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Joseph et ses frères

par Thomas Mann

Autres auteurs: Voir la section autres auteur(e)s.

Séries: Joseph und seine Brüder (1,2,3,4)

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1,1201918,402 (4.04)117
A wonderfully detailed narrative about Joseph and his brothers. Mann conjures for us the world of patriarchs and pharaohs, the civilizations of Egypt, Mesopotamia, and Palestine and the universal force of human love, in all its beauty, desperation, and absurdity.
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A classic (4 volumes in 1) published between 1933-1943 - The book, Joseph and His Brothers, was mentioned in "A Country Year" by Sue Hubbell, which I read in February 2019, where she claimed it was a book she wanted to read again. Looking into this, I found this book by the author Thomas Mann (John E. Woods, translator), written as a mythical novel, although I would actually consider this a Christian novel, with a whopping 1207 pages. With 1,390-star ratings, it has received mostly 4 and 5 stars for a total of 4.42. I give it a 2-star only because of the difficulty I had in understanding what I was reading.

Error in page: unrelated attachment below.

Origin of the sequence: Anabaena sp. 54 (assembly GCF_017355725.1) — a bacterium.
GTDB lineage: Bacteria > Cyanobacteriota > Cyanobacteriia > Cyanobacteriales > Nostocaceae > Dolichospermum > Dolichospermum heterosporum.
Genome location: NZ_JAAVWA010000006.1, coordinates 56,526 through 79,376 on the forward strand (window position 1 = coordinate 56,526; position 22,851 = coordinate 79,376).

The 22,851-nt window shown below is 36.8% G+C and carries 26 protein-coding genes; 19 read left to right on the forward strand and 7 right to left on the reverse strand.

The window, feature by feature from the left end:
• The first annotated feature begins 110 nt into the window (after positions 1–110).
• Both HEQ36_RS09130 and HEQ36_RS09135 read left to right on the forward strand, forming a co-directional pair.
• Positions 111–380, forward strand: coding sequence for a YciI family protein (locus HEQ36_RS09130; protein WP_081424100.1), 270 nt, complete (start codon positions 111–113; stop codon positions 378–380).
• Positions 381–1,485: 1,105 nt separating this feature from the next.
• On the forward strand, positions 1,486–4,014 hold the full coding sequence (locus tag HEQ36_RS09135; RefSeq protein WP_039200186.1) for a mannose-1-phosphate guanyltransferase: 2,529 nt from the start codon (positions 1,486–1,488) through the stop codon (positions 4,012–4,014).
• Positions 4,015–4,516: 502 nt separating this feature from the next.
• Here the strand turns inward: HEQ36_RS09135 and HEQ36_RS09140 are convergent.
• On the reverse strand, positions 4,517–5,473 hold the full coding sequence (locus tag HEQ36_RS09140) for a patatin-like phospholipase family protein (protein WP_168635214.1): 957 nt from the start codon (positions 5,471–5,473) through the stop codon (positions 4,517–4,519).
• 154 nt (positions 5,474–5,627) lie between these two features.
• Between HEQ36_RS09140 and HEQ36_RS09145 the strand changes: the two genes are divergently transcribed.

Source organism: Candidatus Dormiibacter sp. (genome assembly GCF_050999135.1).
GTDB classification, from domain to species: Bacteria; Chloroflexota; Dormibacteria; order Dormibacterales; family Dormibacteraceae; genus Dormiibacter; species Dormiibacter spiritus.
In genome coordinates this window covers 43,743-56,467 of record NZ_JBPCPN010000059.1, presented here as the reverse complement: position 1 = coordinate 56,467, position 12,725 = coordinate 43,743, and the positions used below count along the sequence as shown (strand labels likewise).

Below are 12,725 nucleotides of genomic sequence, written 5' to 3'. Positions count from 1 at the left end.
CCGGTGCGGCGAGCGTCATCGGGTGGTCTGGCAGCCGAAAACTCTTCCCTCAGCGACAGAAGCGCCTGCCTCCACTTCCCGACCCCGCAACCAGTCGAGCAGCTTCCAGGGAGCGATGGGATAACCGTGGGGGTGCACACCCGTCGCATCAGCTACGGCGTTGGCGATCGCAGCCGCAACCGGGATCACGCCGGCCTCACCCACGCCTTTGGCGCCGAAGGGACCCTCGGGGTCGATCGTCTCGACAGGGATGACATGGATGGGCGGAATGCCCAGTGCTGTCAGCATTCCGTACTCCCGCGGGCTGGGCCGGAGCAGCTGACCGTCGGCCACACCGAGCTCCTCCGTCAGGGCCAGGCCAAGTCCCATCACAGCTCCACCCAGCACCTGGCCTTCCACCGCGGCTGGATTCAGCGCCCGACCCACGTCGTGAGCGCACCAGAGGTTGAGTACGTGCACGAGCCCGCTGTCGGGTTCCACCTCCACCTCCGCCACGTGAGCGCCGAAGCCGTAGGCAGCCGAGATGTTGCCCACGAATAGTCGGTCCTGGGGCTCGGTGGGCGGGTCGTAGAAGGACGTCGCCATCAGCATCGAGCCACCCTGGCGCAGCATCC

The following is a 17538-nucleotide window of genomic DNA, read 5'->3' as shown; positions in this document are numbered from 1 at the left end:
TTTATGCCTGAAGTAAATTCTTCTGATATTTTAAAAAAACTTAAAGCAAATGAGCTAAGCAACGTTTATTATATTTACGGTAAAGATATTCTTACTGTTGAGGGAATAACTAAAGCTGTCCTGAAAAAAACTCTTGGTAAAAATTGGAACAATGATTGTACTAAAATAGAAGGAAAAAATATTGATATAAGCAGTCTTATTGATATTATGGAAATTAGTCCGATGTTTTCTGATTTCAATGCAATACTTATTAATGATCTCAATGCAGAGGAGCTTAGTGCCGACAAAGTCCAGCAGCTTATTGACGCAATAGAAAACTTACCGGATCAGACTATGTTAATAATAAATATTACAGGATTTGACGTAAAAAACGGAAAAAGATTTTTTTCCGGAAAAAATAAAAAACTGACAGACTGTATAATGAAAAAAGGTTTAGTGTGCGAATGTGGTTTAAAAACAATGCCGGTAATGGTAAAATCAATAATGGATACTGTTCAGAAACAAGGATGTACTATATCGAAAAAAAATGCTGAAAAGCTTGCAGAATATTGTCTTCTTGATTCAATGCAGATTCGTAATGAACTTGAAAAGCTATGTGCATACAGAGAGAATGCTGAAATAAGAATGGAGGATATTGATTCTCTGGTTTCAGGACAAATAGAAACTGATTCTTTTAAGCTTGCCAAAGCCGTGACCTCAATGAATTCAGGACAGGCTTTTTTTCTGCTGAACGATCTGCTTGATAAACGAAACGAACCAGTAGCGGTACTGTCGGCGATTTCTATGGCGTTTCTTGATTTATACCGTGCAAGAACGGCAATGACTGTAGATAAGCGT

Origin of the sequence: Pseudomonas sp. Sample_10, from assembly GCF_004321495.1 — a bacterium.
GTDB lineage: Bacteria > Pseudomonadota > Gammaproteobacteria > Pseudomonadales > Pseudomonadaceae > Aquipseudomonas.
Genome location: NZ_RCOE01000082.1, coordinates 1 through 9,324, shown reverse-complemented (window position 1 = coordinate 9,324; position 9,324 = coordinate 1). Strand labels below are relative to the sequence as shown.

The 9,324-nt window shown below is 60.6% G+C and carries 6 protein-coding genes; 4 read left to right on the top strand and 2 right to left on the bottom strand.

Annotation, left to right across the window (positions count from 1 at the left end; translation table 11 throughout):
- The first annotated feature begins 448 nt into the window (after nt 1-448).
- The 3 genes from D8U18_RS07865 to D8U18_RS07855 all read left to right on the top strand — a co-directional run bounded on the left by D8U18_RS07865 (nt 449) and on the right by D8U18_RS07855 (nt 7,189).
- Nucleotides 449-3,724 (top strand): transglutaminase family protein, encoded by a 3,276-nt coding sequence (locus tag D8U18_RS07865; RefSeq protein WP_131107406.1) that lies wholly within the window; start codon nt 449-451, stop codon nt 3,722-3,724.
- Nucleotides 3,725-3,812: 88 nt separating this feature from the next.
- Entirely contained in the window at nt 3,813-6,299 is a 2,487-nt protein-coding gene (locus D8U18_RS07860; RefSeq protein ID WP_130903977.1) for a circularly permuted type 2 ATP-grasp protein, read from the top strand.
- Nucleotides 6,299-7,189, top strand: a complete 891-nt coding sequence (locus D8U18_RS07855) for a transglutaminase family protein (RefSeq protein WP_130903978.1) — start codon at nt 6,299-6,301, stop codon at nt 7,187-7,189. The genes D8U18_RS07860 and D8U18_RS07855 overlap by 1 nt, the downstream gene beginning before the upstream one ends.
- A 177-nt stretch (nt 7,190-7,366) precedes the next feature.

Although a difficult book to read in the author’s King James biblical "prose, I still learned a lot, and got the feel for the character of Jacob and Joseph. In their younger years, Jacob was quite the deceiver, and his son, Joseph, was a tattler and a prattler, and arrogant, which is why his brothers had so much disdain for the little guy. He believed people loved him more than they loved themselves, but that was because he was so spoiled. Joseph was also a bit prophetic, a dreamer and interpreter of dreams, and well educated in the constellations, economics, and the written word. Through his years of enslavement and mental suffering, Joseph does outgrow all of that selfishness to become a usable subject of God.